“Jis’ wait! Jis’ wait!” Still calling to David, he dragged a chair across the kitchen to a dish-closet above the pantry, climbed up on the pantry ledge, and reaching over his head, drew down a dusty wooden box, which he dropped on the table as he climbed down. In shape it resembled the chalk boxes in school and even had the same kind of sliding cover. But it couldn’t be a chalk box, for David had just enough time to glimpse the word God printed in bold, black letters—though curiously enough the letters were printed right above a large, black fish. But before he could bend closer to spell out the smaller letters under the fish, Leo, with a “Hea’s wotchuh wanted,” had whipped the cover off. Inside lay a jumble of trinkets, rings, lockets, cameos. Leo fumbled among them. “Yea, yuh see dis?” He pulled out a broken string of two-sized black beads near one end of which a tiny cross dangled with a gold figure raised upon it like the one on the wall. “Dat’s de busted rosary me ol’ lady foun’, dere’s on’y a coupla beads missin’. I’ll give it tuh yuh. Come on it’s real holy.”

David stared at it fascinated, “C’n I touch id?”

“Sure yuh c’n, go on.”

“Does id do like de one around’ yer neck?”

“Course it does! An’ it’s way, way holier.”

“An’ yuh’ll gib me id?”

“Sure I will—fer keeps! If you take me over witchuh t’morrer it’s all yourn. Waddaye say, is it a go?”

Head swimming, he stared at the definite, unwinking beads. “It’s a-a go.” He wavered.

“Atta baby!” Leo whirled the beads enthusiastically. “Look! you don’ have t’do nutt’n’—jis’ lay putso like I tol’ yuh. Dey ain’ yer real cousins—wadda you care—oh boy! W’eadja say yuh took ’er?”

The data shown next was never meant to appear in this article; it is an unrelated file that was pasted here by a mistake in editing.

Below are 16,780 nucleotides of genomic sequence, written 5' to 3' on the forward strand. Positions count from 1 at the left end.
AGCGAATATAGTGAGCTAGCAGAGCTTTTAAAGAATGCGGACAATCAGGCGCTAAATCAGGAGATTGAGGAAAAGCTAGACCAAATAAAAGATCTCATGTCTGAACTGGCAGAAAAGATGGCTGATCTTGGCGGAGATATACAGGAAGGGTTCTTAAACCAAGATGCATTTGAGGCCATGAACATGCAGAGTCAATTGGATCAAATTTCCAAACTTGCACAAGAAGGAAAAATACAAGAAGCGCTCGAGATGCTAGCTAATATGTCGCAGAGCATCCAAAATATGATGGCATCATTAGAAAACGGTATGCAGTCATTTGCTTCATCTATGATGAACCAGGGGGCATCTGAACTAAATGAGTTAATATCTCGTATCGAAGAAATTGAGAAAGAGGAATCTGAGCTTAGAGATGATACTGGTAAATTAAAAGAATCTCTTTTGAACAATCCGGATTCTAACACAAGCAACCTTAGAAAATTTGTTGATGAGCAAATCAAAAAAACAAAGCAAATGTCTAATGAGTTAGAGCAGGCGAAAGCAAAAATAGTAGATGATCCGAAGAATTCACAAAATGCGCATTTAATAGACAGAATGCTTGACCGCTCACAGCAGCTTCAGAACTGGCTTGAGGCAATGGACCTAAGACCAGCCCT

“I didn’ take her—she took me.” Now that he had consented dread gripped him in earnest.

“S’all de same—w’ea?”

“In de cella’—huh cella’—unner de staw w’ea dere’s a terlit.”

“We’ll take ’er dere too huh?”

“Butchuh have t’go troo de staw.”

“W’a? Cantchuh sneak in troo de outside?”

“De staw?”

“No de cella’.”

“I don’ know.”

“Sure ye c’n! Door’s open I bet— Wot time we goin?”

“W’ad time yuh wan’?”

“In de mawnin—oily—ten o’clock. How’s zat? I’ll meetcha front o’ yer stoop wit’ me skates. Awright?”

“Awri’,” he consented dully. “I’m goin’ donn now.”

“Wot’s yer hurry?”

“I have tuh. I have tuh go home.”

“Well, so long den! An’ don’ fergit—ten o’clock.”

“No—ten o’clock.”

He went out, the door closing on Leo’s final chuckle. And he groped toward the dim stairs and descended. Hope and fear and confusion had drained him of thought. His mind was numb and suspended now, as though he were drowsy with cold. Without word, without image, he sensed again the past and the future converging on the morrow. And either he found a solvent for his fears or he was lost. He walked into the dreary rain as into an omen.…